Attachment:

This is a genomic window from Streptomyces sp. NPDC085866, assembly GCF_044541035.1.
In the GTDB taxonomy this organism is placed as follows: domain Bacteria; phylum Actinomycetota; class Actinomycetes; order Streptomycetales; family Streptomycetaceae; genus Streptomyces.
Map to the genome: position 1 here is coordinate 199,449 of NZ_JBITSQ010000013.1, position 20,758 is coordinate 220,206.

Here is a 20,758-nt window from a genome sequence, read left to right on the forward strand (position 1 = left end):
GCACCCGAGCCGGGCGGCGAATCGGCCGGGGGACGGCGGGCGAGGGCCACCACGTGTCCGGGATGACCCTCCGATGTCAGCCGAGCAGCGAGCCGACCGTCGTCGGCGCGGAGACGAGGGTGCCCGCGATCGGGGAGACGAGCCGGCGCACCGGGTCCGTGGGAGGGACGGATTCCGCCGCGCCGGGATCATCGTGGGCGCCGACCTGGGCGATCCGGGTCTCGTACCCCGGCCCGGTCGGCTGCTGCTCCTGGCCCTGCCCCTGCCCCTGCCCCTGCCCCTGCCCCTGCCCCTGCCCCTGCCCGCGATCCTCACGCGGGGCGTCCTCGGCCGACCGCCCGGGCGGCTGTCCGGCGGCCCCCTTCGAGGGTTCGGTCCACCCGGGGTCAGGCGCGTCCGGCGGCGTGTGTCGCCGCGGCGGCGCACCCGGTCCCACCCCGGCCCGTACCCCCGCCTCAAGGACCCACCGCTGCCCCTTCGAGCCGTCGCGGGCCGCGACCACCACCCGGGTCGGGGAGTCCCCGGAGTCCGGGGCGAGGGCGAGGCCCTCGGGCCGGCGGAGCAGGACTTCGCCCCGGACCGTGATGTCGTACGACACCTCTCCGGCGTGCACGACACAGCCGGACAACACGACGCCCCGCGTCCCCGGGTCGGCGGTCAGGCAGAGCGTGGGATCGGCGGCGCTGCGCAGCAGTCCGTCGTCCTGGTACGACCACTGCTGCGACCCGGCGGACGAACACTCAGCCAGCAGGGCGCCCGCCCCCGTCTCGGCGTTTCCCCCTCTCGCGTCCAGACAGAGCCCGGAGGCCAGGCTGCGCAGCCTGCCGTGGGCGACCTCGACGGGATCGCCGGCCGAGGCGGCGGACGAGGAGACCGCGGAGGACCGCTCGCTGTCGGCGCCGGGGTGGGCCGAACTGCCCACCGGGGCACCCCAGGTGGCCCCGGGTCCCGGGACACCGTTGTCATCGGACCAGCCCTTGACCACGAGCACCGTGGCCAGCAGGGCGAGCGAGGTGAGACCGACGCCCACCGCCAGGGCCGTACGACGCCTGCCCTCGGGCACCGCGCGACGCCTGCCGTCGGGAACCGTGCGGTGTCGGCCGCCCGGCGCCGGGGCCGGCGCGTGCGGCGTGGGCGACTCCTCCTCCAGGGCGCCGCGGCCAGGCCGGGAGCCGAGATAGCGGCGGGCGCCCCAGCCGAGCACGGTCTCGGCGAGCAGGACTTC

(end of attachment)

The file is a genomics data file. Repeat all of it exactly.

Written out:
This is a genomic window from Streptomyces sp. NPDC085866, assembly GCF_044541035.1.
In the GTDB taxonomy this organism is placed as follows: domain Bacteria; phylum Actinomycetota; class Actinomycetes; order Streptomycetales; family Streptomycetaceae; genus Streptomyces.
Map to the genome: position 1 here is coordinate 199,449 of NZ_JBITSQ010000013.1, position 20,758 is coordinate 220,206.

Here is a 20,758-nt window from a genome sequence, read left to right on the forward strand (position 1 = left end):
GCACCCGAGCCGGGCGGCGAATCGGCCGGGGGACGGCGGGCGAGGGCCACCACGTGTCCGGGATGACCCTCCGATGTCAGCCGAGCAGCGAGCCGACCGTCGTCGGCGCGGAGACGAGGGTGCCCGCGATCGGGGAGACGAGCCGGCGCACCGGGTCCGTGGGAGGGACGGATTCCGCCGCGCCGGGATCATCGTGGGCGCCGACCTGGGCGATCCGGGTCTCGTACCCCGGCCCGGTCGGCTGCTGCTCCTGGCCCTGCCCCTGCCCCTGCCCCTGCCCCTGCCCCTGCCCCTGCCCCTGCCCGCGATCCTCACGCGGGGCGTCCTCGGCCGACCGCCCGGGCGGCTGTCCGGCGGCCCCCTTCGAGGGTTCGGTCCACCCGGGGTCAGGCGCGTCCGGCGGCGTGTGTCGCCGCGGCGGCGCACCCGGTCCCACCCCGGCCCGTACCCCCGCCTCAAGGACCCACCGCTGCCCCTTCGAGCCGTCGCGGGCCGCGACCACCACCCGGGTCGGGGAGTCCCCGGAGTCCGGGGCGAGGGCGAGGCCCTCGGGCCGGCGGAGCAGGACTTCGCCCCGGACCGTGATGTCGTACGACACCTCTCCGGCGTGCACGACACAGCCGGACAACACGACGCCCCGCGTCCCCGGGTCGGCGGTCAGGCAGAGCGTGGGATCGGCGGCGCTGCGCAGCAGTCCGTCGTCCTGGTACGACCACTGCTGCGACCCGGCGGACGAACACTCAGCCAGCAGGGCGCCCGCCCCCGTCTCGGCGTTTCCCCCTCTCGCGTCCAGACAGAGCCCGGAGGCCAGGCTGCGCAGCCTGCCGTGGGCGACCTCGACGGGATCGCCGGCCGAGGCGGCGGACGAGGAGACCGCGGAGGACCGCTCGCTGTCGGCGCCGGGGTGGGCCGAACTGCCCACCGGGGCACCCCAGGTGGCCCCGGGTCCCGGGACACCGTTGTCATCGGACCAGCCCTTGACCACGAGCACCGTGGCCAGCAGGGCGAGCGAGGTGAGACCGACGCCCACCGCCAGGGCCGTACGACGCCTGCCCTCGGGCACCGCGCGACGCCTGCCGTCGGGAACCGTGCGGTGTCGGCCGCCCGGCGCCGGGGCCGGCGCGTGCGGCGTGGGCGACTCCTCCTCCAGGGCGCCGCGGCCAGGCCGGGAGCCGAGATAGCGGCGGGCGCCCCAGCCGAGCACGGTCTCGGCGAGCAGGACTTC